So, there is no risk of this study of mine "getting out of hand", for Mother Nature takes care of it.

This surge towards infinity is mathematically modeled upon the principle of divergence in general and divergent series in particular, such as the harmonic series summation of:


... which has infinity as its limit.

Another method of validating my study is to plot the output of my circuits – not using amperage and/or voltage over time, but instead – using amperage plotted against voltage. The result is a graph not unlike that of a simple circuit involving a spark gap configured to behave as a neon bulb, or else an op amp circuit configured to behave similarly, creating a loop-shape on the oscilloscope indicating at least one threshold is reached. In the case of a tunnel diode, it's a matter of rapidly charging or discharging voltage as its amperage gradually ascends or descends on the oscilloscope. But for a spark gap, such as a neon bulb, the situation inverts so that the amperage quickly alters in response to a gradual change in voltage. These examples exhibit the behavior of negative resistance. So, my circuits satisfy this criteria whenever they come close to this loopy graphic shape even if their loops don't fully close. It's not their closure which indicates negative resistance, but their sudden shifting along one of their graph's amperage versus voltage axes which is the tell-tale sign of negative resistance. One of my free energy circuits has a stellated output on its capacitor, like the five-pointed pentagram, while a piece of wire in this same circuit draws open-faced isosceles triangles.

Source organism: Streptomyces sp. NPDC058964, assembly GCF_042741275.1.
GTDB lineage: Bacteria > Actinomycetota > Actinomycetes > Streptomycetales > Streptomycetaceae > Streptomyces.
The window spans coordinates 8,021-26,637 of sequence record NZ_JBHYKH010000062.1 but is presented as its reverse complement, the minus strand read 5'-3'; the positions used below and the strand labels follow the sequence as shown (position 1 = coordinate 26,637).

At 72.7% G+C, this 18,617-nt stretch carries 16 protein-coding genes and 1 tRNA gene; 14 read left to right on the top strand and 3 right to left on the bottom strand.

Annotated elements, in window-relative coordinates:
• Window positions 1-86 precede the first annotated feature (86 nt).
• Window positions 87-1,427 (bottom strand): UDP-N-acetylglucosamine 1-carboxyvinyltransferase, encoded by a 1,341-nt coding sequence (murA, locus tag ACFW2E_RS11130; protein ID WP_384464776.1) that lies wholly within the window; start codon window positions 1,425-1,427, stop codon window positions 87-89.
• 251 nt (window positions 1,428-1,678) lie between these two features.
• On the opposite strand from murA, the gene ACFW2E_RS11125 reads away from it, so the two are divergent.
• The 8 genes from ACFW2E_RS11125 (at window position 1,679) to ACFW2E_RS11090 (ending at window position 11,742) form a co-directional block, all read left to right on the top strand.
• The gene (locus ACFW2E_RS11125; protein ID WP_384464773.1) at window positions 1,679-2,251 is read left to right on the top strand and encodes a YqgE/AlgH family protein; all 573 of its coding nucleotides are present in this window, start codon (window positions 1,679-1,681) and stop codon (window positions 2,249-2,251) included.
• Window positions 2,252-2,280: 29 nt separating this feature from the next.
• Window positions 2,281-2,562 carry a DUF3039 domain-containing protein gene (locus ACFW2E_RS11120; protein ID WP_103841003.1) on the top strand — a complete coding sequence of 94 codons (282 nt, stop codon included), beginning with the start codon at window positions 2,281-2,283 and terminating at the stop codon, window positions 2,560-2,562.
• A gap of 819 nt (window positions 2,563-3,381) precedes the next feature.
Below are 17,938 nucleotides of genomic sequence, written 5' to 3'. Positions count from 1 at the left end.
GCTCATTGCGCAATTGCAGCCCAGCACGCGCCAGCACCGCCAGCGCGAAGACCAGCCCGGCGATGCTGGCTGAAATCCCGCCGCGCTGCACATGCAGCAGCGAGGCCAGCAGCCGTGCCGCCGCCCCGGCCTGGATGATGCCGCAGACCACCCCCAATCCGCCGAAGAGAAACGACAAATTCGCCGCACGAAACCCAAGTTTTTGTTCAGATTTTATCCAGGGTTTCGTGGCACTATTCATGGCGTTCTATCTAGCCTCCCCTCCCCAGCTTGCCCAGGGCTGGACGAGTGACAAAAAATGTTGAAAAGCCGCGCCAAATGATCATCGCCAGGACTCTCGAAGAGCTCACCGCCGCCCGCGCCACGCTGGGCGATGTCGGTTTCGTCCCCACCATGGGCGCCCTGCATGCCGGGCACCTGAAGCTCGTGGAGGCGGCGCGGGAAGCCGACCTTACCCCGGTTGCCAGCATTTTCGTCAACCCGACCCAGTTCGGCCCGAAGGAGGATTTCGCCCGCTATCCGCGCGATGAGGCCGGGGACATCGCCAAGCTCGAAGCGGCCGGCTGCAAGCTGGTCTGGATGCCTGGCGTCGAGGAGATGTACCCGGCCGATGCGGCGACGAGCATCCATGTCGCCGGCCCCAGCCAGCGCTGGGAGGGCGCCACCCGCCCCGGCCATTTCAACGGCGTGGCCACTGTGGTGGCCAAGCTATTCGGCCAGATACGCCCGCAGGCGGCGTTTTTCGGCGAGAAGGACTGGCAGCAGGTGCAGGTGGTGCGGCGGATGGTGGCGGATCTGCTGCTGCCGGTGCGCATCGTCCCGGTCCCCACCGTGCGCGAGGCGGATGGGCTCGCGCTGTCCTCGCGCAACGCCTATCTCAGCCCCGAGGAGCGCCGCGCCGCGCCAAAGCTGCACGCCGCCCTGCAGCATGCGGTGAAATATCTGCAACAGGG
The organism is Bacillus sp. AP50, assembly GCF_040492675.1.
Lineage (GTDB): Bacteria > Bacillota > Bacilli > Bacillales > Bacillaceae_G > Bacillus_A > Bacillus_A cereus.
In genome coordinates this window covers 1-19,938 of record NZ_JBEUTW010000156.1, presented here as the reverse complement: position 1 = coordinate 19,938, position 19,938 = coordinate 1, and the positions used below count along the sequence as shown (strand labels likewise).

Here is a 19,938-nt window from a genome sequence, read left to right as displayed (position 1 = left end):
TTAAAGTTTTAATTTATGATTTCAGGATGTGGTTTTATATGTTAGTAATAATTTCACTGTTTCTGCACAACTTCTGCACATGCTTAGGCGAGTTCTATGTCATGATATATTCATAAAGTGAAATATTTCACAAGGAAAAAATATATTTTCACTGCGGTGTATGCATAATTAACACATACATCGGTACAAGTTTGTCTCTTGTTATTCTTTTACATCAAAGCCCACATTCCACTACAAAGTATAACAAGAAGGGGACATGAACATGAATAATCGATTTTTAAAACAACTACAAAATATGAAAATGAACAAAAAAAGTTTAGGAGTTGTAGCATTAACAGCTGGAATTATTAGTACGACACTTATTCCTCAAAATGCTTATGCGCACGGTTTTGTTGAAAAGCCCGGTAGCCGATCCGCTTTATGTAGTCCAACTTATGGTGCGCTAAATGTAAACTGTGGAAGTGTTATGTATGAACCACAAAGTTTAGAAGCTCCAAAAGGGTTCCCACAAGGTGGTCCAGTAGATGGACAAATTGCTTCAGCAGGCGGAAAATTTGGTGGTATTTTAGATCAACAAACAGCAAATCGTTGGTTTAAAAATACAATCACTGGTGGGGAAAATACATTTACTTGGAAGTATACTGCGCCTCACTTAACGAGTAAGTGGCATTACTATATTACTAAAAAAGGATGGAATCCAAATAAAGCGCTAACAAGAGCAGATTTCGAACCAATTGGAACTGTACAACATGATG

We all know how important mathematical modeling is to survey work, construction work, and so forth. We take it for granted how accurate these pursuits are and how relevant they are without giving it a second thought.

How stupid it is to disregard the magnification of energy simply because most everyone we know believes the same way and our 'authority figures' keep repeating this same mantra over and over and over again until we're convinced that it must be so.

Yet, it is these very same equations, used by any electronic simulator, which are capable of just as readily producing an output which is greater than their input if these simulators do not also suffer from the additional straitjacket of disallowing the growth of surges to the point of suppressing their diverging numerical answers.

Micro Cap, version 11, electronic simulator from Spectrum-Soft clamping down
on divergence in its numerical evaluation of the readout from a circuit's oscilloscope.

Paul Falstad's JavaScript simulator does not suffer from suppression of divergent tendencies. Both the opportunity for overunity as well as the opportunity for conventional adherence is available in this implementation of Paul's simulator. This is the beauty of fuzzy electronic simulation devoid of 'policy' set down by anyone. Just follow the guidance of mathematical modeling and avoid the politics.